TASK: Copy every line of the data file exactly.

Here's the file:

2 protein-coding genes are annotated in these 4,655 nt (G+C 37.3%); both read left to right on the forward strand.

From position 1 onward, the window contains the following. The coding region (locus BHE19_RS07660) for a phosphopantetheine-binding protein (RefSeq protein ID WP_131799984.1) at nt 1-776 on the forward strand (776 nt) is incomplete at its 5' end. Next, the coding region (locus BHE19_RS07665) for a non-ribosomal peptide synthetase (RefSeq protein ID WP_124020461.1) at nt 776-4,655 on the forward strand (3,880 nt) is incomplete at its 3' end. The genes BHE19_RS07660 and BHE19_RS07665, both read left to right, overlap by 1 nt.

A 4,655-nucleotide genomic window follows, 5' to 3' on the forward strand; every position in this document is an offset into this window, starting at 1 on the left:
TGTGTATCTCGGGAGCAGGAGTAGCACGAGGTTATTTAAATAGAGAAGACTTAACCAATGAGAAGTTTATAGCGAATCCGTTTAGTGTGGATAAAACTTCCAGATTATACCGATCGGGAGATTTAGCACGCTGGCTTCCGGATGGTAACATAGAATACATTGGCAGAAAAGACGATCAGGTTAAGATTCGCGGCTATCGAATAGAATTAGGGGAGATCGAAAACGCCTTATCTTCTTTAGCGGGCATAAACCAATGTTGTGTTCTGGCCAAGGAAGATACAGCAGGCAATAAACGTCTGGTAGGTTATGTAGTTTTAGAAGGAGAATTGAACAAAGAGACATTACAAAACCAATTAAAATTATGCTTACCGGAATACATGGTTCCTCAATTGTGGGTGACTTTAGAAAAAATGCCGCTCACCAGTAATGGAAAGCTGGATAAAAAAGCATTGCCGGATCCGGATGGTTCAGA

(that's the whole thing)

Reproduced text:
2 protein-coding genes are annotated in these 4,655 nt (G+C 37.3%); both read left to right on the forward strand.

From position 1 onward, the window contains the following. The coding region (locus BHE19_RS07660) for a phosphopantetheine-binding protein (RefSeq protein ID WP_131799984.1) at nt 1-776 on the forward strand (776 nt) is incomplete at its 5' end. Next, the coding region (locus BHE19_RS07665) for a non-ribosomal peptide synthetase (RefSeq protein ID WP_124020461.1) at nt 776-4,655 on the forward strand (3,880 nt) is incomplete at its 3' end. The genes BHE19_RS07660 and BHE19_RS07665, both read left to right, overlap by 1 nt.

A 4,655-nucleotide genomic window follows, 5' to 3' on the forward strand; every position in this document is an offset into this window, starting at 1 on the left:
TGTGTATCTCGGGAGCAGGAGTAGCACGAGGTTATTTAAATAGAGAAGACTTAACCAATGAGAAGTTTATAGCGAATCCGTTTAGTGTGGATAAAACTTCCAGATTATACCGATCGGGAGATTTAGCACGCTGGCTTCCGGATGGTAACATAGAATACATTGGCAGAAAAGACGATCAGGTTAAGATTCGCGGCTATCGAATAGAATTAGGGGAGATCGAAAACGCCTTATCTTCTTTAGCGGGCATAAACCAATGTTGTGTTCTGGCCAAGGAAGATACAGCAGGCAATAAACGTCTGGTAGGTTATGTAGTTTTAGAAGGAGAATTGAACAAAGAGACATTACAAAACCAATTAAAATTATGCTTACCGGAATACATGGTTCCTCAATTGTGGGTGACTTTAGAAAAAATGCCGCTCACCAGTAATGGAAAGCTGGATAAAAAAGCATTGCCGGATCCGGATGGTTCAGA